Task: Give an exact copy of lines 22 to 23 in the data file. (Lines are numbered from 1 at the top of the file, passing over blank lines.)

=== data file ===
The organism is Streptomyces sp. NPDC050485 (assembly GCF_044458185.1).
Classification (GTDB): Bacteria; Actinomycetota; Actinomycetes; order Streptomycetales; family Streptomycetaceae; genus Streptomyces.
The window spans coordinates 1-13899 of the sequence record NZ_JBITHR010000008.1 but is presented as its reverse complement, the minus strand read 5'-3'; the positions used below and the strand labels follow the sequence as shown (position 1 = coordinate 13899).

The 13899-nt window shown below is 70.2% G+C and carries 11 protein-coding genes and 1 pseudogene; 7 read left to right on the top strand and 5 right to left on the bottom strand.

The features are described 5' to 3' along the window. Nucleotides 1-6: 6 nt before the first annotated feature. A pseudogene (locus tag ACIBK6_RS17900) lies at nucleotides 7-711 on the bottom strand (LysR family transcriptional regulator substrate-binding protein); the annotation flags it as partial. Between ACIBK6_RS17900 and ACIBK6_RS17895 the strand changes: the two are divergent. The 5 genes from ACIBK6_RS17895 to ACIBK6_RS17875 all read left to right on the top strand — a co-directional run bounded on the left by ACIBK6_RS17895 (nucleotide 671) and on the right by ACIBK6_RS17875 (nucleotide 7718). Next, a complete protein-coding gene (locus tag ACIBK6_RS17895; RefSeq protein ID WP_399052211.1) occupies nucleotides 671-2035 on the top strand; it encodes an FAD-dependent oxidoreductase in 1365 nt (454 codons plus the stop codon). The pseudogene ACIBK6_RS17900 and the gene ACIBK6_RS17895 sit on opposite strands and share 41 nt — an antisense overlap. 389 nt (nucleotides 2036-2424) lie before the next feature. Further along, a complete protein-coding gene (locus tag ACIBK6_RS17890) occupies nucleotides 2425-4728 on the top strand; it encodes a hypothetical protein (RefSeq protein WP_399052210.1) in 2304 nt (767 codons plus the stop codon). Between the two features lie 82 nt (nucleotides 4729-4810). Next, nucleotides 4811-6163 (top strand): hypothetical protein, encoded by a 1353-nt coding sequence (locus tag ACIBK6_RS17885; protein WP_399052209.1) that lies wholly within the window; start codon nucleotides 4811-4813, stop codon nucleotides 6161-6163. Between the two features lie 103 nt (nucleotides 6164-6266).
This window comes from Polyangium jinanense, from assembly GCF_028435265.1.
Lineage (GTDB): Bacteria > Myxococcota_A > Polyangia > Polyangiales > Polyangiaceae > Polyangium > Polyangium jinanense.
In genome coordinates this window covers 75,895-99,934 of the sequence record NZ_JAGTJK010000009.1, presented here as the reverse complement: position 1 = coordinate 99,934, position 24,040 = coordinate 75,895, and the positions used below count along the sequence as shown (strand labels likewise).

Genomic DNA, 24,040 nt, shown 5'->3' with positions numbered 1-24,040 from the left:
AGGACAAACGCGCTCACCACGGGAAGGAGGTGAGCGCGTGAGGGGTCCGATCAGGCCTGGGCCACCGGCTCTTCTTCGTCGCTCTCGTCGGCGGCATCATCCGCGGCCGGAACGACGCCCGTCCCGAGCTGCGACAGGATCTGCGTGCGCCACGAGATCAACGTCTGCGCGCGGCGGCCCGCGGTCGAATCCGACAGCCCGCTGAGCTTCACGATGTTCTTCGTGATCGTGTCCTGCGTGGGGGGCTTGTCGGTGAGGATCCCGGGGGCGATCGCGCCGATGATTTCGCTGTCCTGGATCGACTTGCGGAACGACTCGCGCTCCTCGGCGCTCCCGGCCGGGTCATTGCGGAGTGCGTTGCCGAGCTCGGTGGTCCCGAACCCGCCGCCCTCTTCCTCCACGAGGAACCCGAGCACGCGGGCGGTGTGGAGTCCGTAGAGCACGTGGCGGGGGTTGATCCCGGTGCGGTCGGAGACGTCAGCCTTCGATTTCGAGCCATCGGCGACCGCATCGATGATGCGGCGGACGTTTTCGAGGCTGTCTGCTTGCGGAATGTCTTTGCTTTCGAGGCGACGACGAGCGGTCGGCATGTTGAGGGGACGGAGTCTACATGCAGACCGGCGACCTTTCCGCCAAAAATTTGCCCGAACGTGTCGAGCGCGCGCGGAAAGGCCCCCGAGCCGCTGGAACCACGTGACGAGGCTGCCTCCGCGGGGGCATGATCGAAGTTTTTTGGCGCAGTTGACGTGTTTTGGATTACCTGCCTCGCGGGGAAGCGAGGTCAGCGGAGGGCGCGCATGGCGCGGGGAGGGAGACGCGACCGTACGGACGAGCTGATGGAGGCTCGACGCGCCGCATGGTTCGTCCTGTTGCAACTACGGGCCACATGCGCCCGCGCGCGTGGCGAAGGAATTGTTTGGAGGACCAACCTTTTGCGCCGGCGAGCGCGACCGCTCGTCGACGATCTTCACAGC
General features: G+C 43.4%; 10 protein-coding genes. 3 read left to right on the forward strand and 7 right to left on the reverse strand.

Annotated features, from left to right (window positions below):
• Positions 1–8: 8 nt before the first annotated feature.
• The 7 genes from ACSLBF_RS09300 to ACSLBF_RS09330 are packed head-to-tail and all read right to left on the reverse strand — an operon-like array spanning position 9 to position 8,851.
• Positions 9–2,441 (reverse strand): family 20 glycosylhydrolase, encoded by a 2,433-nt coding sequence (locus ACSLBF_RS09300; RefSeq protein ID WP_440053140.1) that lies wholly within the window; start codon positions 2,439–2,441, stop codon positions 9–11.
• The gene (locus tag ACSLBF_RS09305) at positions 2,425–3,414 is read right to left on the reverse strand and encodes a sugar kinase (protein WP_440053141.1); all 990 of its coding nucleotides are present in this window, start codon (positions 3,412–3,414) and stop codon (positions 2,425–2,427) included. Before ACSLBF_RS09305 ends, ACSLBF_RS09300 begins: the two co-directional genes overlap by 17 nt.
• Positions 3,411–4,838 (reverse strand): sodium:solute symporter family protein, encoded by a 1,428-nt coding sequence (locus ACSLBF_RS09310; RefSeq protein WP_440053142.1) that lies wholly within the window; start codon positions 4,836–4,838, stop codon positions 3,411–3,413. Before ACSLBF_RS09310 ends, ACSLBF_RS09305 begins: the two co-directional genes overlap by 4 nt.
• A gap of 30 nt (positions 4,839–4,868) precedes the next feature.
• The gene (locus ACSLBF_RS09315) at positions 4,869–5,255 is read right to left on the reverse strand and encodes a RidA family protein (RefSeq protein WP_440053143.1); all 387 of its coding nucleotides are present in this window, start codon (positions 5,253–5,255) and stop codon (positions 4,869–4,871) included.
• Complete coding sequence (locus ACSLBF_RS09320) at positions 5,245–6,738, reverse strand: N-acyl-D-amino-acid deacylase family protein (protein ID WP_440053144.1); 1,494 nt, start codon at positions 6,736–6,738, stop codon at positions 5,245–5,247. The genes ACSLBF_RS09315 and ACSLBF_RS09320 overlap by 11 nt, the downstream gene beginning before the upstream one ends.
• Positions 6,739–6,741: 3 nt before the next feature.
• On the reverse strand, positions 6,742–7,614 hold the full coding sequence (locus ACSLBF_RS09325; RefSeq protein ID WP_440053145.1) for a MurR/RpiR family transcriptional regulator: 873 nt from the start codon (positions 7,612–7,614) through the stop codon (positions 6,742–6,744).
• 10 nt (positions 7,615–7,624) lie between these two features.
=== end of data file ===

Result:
• On the reverse strand, positions 6,742–7,614 hold the full coding sequence (locus ACSLBF_RS09325; RefSeq protein ID WP_440053145.1) for a MurR/RpiR family transcriptional regulator: 873 nt from the start codon (positions 7,612–7,614) through the stop codon (positions 6,742–6,744).
• 10 nt (positions 7,615–7,624) lie between these two features.